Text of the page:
Despite the obvious touchiness of extending the presence (however limited) of an occupying army whose invasion eight years ago devastated the country, it’s not surprising that Maliki is siding with the most pro-American elements in Iraq’s politics (Allawi and the Kurdish parties) to keep us around… and it’s for the same reason that his on-again, off-again ally Sadr is objecting.
|By: Swopa Sunday August 7, 2011 7:08 pm|
|By: David Dayen Wednesday July 27, 2011 3:17 pm|
I think we’re reaching a semantic game with respect to the US military presence in Iraq. The political community just won’t ask for an extension of military troops. But the leadership appears to be falling back to allowing trainers to work with Iraqi security forces. That’s what Iraqi Foreign Minister Hoshyar Zebari seemed to be saying today.
|By: David Dayen Thursday June 2, 2011 3:56 pm|
Here we go. The bipartisan PR campaign to extend our military presence in Iraq has begun at the legislative level. Military officials already were making loaded statements about how Iraq would have to inform them soon if they wanted the troops to stay. This never materialized, so I guess you could see this as Plan B.
|By: David Dayen Sunday May 1, 2011 1:00 pm|
An announcement of an extension to the US presence will not only lead to the dissolution of the Maliki government, but intensify attacks directly on US personnel. Service members will die, and the purpose of that spilled blood is inscrutable. And the US would take the position of Hosni Mubarak with a mass popular movement arrayed against them, demanding that they exit.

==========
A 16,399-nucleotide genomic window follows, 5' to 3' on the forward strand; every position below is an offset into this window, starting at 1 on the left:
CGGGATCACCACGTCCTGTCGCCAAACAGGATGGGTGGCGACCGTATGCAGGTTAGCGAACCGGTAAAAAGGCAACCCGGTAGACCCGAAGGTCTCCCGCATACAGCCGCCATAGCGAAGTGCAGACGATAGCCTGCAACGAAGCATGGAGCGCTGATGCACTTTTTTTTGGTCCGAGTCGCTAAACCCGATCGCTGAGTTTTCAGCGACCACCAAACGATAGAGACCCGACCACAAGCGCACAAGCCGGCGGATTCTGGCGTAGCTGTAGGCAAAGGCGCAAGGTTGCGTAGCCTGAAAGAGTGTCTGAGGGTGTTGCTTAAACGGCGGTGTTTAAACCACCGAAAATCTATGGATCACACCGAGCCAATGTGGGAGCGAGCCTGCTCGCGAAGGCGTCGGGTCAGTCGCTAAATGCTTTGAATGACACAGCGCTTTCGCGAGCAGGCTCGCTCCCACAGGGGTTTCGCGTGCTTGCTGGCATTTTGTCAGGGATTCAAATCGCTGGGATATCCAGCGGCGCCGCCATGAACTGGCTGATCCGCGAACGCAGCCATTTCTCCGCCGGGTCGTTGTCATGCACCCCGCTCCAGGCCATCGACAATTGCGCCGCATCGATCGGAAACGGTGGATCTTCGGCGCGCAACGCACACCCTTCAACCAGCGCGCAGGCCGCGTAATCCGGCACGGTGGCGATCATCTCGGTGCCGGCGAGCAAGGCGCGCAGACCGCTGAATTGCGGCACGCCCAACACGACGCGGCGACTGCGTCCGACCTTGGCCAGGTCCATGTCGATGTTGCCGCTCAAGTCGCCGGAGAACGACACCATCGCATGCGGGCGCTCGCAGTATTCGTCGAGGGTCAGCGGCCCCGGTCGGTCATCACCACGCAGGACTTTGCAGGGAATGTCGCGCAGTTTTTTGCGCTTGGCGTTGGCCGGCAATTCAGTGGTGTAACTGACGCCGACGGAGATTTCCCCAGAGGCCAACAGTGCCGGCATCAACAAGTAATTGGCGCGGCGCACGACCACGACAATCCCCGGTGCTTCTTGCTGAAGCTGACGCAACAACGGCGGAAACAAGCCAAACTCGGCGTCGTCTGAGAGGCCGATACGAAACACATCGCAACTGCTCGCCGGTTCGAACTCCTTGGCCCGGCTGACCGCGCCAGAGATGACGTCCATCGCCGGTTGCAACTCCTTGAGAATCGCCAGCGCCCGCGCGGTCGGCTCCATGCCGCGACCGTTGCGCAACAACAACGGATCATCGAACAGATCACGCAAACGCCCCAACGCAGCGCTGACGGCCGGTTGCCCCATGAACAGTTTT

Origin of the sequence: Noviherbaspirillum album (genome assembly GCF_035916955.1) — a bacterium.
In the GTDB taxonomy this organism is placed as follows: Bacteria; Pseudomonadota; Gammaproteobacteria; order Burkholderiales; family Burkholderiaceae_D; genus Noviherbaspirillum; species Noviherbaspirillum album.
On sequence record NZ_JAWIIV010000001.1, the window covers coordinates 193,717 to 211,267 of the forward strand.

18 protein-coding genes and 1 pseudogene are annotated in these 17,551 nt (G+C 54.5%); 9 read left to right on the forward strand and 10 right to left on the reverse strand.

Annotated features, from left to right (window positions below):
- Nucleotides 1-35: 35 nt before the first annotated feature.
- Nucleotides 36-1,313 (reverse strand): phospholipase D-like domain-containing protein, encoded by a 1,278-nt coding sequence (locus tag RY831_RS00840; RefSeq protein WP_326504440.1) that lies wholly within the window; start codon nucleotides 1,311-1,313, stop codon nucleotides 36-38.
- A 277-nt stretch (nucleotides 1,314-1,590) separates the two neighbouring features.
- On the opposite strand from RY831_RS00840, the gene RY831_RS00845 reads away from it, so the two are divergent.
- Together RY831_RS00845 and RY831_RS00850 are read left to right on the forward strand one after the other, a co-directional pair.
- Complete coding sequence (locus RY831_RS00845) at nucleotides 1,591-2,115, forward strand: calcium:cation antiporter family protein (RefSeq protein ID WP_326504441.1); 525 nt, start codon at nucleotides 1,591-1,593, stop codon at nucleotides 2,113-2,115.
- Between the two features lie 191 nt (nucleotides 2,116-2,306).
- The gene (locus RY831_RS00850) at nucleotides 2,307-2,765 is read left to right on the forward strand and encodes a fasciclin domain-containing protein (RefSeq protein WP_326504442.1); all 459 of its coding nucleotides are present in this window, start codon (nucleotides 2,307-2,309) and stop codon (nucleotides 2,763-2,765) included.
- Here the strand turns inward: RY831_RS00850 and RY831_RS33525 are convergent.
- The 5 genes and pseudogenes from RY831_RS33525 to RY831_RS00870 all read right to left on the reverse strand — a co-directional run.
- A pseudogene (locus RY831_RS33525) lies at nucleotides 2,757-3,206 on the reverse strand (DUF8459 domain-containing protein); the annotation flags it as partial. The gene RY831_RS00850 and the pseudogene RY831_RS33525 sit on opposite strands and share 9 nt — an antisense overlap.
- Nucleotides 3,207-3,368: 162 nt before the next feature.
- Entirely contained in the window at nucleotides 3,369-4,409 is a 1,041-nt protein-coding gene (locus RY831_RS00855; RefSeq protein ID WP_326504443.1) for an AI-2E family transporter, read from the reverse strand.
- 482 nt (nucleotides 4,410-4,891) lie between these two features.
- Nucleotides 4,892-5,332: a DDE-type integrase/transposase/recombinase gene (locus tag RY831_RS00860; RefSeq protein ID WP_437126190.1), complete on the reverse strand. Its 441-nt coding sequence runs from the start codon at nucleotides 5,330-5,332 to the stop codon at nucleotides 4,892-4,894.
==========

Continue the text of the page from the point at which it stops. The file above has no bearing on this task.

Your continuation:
|By: David Dayen Sunday April 24, 2011 4:40 pm|
We keep seeing this spectacle of top US military officials going to Iraq for meetings with the political leadership, and saying loudly that if they want US troops to stay in the country beyond the December 2011 date, they’d better make up their minds soon. Mind you, no Iraqi official has said publicly – or, reading between the lines of all the statements, privately – that they want the US to stay.
|By: David Dayen Thursday April 7, 2011 3:34 pm|
I don’t think there’s a bigger campaign promise that Barack Obama made than getting troops out of Iraq. His opposition to the war is the reason he won the nomination; I don’t even think that’s a controversial statement. And of the many advances he’s touted in his first week as a candidate for re-election, there hasn’t been a bigger one that getting our troops out of Iraq. The final phase of that process is scheduled for the end of 2011, a year before the election.
Or is it?
|By: Siun Sunday March 6, 2011 6:00 pm|
Demonstrations continue across Iraq as people in more than a dozen cities march to demand an end to corruption and the most basic services.
|By: Siun Friday February 25, 2011 6:01 am|
Iraqis are planning to take to the streets this Friday in a mass Day of Wrath. Demonstrations from Sulimaniyah and Mosel in the North to Fallujah, Baghdad, Kut and Basra have called for an end to corruption and the provision of essential services as well as protection for the rights of journalists.
|By: David Dayen Monday October 25, 2010 7:45 am|
The US may not be so upset that Wikileaks released its Iraq war logs late last week. For one, the logs mainly implicate the previous Administration in various crimes and atrocities. More important to this White House, the revelations contained in the documents may make it impossible for Nouri al-Maliki to run the government.
|By: Swopa Monday October 11, 2010 8:31 am|
You’d think the American government would be happy that Iraq’s post-election political process — which has been a perpetual-immobility machine since last spring’s parliamentary elections — is finally starting to inch forward.
But you would be wrong.